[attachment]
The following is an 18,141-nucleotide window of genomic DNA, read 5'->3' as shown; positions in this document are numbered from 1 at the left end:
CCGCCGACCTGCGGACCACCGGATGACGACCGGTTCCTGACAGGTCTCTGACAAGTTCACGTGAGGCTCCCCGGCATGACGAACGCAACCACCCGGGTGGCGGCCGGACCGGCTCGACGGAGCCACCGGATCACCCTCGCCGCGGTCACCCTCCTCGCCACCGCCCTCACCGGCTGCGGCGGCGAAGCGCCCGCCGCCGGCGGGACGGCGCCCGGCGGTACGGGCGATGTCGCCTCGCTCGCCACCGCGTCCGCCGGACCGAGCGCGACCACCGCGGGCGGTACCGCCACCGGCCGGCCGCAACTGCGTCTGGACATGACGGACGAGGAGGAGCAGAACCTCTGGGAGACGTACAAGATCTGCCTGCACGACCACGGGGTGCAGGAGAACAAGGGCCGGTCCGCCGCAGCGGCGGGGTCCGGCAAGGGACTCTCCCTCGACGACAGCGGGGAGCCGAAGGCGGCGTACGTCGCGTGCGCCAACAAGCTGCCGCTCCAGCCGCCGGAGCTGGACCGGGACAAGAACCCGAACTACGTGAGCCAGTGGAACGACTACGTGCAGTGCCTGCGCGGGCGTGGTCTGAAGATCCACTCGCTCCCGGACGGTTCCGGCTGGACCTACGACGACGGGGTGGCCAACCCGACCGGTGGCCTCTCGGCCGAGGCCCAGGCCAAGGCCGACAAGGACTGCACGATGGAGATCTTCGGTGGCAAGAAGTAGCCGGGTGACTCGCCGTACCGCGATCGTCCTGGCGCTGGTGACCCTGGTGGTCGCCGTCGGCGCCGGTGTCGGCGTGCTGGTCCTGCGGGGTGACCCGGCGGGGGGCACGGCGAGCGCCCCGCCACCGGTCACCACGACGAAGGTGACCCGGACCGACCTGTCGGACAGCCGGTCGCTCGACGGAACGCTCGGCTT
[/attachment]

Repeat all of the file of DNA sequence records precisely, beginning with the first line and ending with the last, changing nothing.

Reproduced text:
The following is an 18,141-nucleotide window of genomic DNA, read 5'->3' as shown; positions in this document are numbered from 1 at the left end:
CCGCCGACCTGCGGACCACCGGATGACGACCGGTTCCTGACAGGTCTCTGACAAGTTCACGTGAGGCTCCCCGGCATGACGAACGCAACCACCCGGGTGGCGGCCGGACCGGCTCGACGGAGCCACCGGATCACCCTCGCCGCGGTCACCCTCCTCGCCACCGCCCTCACCGGCTGCGGCGGCGAAGCGCCCGCCGCCGGCGGGACGGCGCCCGGCGGTACGGGCGATGTCGCCTCGCTCGCCACCGCGTCCGCCGGACCGAGCGCGACCACCGCGGGCGGTACCGCCACCGGCCGGCCGCAACTGCGTCTGGACATGACGGACGAGGAGGAGCAGAACCTCTGGGAGACGTACAAGATCTGCCTGCACGACCACGGGGTGCAGGAGAACAAGGGCCGGTCCGCCGCAGCGGCGGGGTCCGGCAAGGGACTCTCCCTCGACGACAGCGGGGAGCCGAAGGCGGCGTACGTCGCGTGCGCCAACAAGCTGCCGCTCCAGCCGCCGGAGCTGGACCGGGACAAGAACCCGAACTACGTGAGCCAGTGGAACGACTACGTGCAGTGCCTGCGCGGGCGTGGTCTGAAGATCCACTCGCTCCCGGACGGTTCCGGCTGGACCTACGACGACGGGGTGGCCAACCCGACCGGTGGCCTCTCGGCCGAGGCCCAGGCCAAGGCCGACAAGGACTGCACGATGGAGATCTTCGGTGGCAAGAAGTAGCCGGGTGACTCGCCGTACCGCGATCGTCCTGGCGCTGGTGACCCTGGTGGTCGCCGTCGGCGCCGGTGTCGGCGTGCTGGTCCTGCGGGGTGACCCGGCGGGGGGCACGGCGAGCGCCCCGCCACCGGTCACCACGACGAAGGTGACCCGGACCGACCTGTCGGACAGCCGGTCGCTCGACGGAACGCTCGGCTT